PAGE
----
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Patient-Derived Xenografts (PDXs) – A Powerful Preclinical Tool for Immuno-Oncology Research

Jul 7, 2022 1:30:00 PM / by Champions Oncology

Cancer Cell and Lymphocytes

Patient-derived xenograft (PDX) mouse models have become an essential part of the preclinical immuno-oncology toolbox. These models implant patient-derived tumor tissue into immunocompromised mice and facilitate preclinical studies that characterize tumor biology and anti-tumor responses mediated by adoptive cell therapies or novel immuno-oncology drugs. Here we highlight how PDX models are generated and used, and which applications are most suitable for this type of model.


PDX models were developed in the early 2000s to address the gap between predicted, promising therapeutic responses based on evaluation in tumor cell lines versus the reality of poor responses observed in clinical trials. The genomes of passaged tumor cell lines were shown to vary dramatically compared with the original specimens and were lacking the cellular heterogeneity associated with normal tumor tissue. The development of different immunocompromised mouse lines beyond nude mice, particularly severely compromised immune deficient (SCID), NOD-SCID, or recombination-activating gene (Rag)-deficient mice paved the way for PDX models[1]. These immunocompromised models could tolerate transplantation with fragments of human tumors, which resulted in the growth of tumors with a heterogeneous cellular composition and phenotypic and genomic features that closely resembled the primary tumor[2]. These models have different types of immune defects: Nude mice have a mutation that prevents thymus development and thus lack T cells, and SCID and Rag-deficient mice have different mutations that results in B and T cell deficiency. Nude mice have been used commonly for rapidly growing tumors, where as SCID and Rag mice are more typically used for slower growing tumors. These models are not completely immunodeficient, so they were considered less than ideal hosts for PDX fragments. In recent years, several immunodeficient strains have been developed that carry additional mutations in the IL-2 receptor gamma chain, for which NSG and NRG mice have emerged as the most used strains for PDX studies. PDX models have been most successful in modeling solid tumors, including brain, breast, colorectal, lung, melanoma, pancreatic and ovarian tumors[3]. More recently, PDX models are being developed for hematological malignancies[4],[5].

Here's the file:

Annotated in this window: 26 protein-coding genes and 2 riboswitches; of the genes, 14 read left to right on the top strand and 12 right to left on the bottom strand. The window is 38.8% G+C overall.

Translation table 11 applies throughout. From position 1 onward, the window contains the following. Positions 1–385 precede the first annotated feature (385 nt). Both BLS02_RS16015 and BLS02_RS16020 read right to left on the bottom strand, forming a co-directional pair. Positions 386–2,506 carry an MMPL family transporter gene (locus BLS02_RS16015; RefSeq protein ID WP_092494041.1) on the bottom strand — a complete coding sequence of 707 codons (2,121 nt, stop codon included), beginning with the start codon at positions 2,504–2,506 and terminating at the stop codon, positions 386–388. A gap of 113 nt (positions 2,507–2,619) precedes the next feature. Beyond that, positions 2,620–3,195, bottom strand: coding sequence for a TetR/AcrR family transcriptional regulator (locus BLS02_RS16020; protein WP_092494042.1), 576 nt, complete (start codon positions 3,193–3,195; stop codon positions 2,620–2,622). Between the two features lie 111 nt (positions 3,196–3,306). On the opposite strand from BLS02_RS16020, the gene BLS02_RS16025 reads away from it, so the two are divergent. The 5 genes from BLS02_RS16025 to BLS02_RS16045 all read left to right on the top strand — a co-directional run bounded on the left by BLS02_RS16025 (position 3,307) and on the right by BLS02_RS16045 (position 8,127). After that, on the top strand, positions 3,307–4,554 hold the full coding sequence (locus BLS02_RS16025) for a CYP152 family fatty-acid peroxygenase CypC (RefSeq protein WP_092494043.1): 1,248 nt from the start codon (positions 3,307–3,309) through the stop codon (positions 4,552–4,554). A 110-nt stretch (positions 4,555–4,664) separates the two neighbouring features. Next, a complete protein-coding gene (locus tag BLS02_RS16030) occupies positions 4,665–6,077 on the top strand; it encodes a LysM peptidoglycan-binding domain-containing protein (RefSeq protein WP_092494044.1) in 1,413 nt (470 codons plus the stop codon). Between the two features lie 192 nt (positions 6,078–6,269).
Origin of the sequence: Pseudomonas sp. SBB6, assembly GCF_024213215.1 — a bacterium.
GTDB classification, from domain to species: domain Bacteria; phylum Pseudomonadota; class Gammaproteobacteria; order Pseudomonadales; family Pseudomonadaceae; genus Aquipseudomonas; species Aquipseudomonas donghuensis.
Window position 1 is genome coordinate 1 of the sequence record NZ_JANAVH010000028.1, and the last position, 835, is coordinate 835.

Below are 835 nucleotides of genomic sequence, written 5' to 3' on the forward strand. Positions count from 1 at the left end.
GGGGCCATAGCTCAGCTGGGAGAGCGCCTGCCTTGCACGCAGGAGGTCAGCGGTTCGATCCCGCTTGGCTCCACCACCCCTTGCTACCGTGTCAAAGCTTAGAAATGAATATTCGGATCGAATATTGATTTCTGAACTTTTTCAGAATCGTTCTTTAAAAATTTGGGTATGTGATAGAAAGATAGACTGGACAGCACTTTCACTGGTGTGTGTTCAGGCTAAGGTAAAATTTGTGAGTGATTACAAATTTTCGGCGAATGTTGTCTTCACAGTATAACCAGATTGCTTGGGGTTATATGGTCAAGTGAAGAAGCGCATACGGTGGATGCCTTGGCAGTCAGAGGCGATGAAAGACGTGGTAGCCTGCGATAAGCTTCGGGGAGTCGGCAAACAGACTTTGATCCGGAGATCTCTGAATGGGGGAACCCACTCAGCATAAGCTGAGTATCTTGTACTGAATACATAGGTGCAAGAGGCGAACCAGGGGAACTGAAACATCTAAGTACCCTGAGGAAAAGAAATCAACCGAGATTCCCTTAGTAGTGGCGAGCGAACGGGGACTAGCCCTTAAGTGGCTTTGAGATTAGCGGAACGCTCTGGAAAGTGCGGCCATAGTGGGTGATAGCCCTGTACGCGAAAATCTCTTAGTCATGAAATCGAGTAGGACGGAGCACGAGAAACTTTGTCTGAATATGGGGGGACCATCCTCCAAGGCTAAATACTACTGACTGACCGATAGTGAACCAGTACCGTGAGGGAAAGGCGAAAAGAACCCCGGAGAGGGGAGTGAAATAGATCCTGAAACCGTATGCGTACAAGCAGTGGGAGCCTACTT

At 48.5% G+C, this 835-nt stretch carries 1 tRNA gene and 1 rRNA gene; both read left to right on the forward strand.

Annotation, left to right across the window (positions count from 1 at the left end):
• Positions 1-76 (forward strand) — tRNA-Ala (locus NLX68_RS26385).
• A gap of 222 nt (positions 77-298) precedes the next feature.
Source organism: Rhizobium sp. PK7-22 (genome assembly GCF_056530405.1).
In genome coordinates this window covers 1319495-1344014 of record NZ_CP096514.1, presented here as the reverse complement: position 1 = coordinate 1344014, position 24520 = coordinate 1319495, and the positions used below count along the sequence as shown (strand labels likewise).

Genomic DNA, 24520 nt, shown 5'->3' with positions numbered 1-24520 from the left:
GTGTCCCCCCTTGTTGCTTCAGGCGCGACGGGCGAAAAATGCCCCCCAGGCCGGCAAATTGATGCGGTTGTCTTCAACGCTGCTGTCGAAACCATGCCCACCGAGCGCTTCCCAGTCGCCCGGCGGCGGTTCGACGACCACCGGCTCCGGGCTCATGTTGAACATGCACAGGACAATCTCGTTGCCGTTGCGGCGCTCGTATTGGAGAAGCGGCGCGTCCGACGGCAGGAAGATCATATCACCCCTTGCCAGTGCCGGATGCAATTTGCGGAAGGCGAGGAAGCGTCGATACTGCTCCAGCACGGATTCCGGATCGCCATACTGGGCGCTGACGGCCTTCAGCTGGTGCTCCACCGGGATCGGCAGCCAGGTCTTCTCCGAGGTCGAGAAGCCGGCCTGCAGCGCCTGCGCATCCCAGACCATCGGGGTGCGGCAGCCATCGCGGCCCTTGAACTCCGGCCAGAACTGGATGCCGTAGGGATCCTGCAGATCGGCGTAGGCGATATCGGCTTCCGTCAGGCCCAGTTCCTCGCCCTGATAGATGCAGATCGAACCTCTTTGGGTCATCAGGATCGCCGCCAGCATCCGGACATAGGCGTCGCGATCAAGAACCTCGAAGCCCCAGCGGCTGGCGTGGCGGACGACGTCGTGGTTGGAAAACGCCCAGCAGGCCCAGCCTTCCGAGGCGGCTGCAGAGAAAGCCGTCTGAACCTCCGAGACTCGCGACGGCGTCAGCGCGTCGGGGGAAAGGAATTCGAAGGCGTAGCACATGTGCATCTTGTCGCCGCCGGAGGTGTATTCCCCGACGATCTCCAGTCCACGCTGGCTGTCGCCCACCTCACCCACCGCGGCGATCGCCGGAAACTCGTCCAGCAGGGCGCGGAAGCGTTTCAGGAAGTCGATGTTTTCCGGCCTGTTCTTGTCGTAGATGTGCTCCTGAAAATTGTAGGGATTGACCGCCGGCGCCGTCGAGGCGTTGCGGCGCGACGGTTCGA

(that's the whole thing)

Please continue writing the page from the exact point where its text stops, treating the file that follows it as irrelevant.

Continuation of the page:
Several areas of immuno-oncology research have directly benefited from PDX models. In terms of tumor biology, PDX models can be used for tumor microenvironment studies and biomarker profiling, as well as working out mechanisms of tumor initiation and growth and metastasis[6]. Preclinical drug studies have been transformed by PDX models, as they have facilitated the screening of new drugs with respect to tumor genotype and have also provided a strategy for screening drug resistance[7]. Adoptive cell therapies have also been evaluated in PDX models, although evaluation of other immunotherapies is more limited given that these studies are best done in models with intact immune systems, particularly humanized mice[8].


The promising trends in personalized cancer therapies suggest that PDX mice will continue to be a critical tool for preclinical, and even diagnostic studies. PDX models can be challenging to develop, especially given the variables associated with patient tumor specimens. Most investigators prefer to work with experts in PDX models to assure that valuable patient tumor tissue samples are used correctly, and the resulting data can be used toward advancing research studies.


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[1] Shultz LD, Goodwin N, Ishikawa F, Hosur V, Lyons BL, Greiner DL. Human cancer growth and therapy in immunodeficient mouse models. Cold Spring Harb. Protoc. 2014;2014(7):694-708. Published 2014 Jul 1.

[2] Williams SA, Anderson WC, Santaguida MT, Dylla SJ. Patient-derived xenografts, the cancer stem cell paradigm, and cancer pathobiology in the 21st century. Lab. Invest. 2013 Sep;93(9):970-82.

[3] Tentler JJ, Tan AC, Weekes CD, et al. Patient-derived tumour xenografts as models for oncology drug development. Nat. Rev. Clin. Oncol. 2012;9(6):338-350.

[4] Chapuy B, Cheng H, Watahiki A, et al. Diffuse large B-cell lymphoma patient-derived xenograft models capture the molecular and biological heterogeneity of the disease. Blood. 2016;127(18):2203-2213.

[5] Richter-Pechańska P, Kunz JB, Bornhauser B, et al. PDX models recapitulate the genetic and epigenetic landscape of pediatric T-cell leukemia. EMBO Mol. Med. 2018;10(12):e9443.

[6] Cassidy JW, Caldas C, Bruna A. Maintaining Tumor Heterogeneity in Patient-Derived Tumor Xenografts. Cancer Res. 2015 Aug 1;75(15):2963-8.

[7] Gao, Hui, et al. High-throughput screening using patient-derived tumor xenografts to predict clinical trial drug response." Nat. Med. 2015 Nov; 21(11):1318-25.

[8] Jespersen H, Lindberg MF, Donia M, Söderberg EMV, Andersen R, Keller U, Ny L, Svane IM, Nilsson LM, Nilsson JA. Clinical responses to adoptive T-cell transfer can be modeled in an autologous immune-humanized mouse model. Nat. Commun. 2017 Sep 27;8(1):707.



Tags: Solid Tumor Oncology, Immuno-Oncology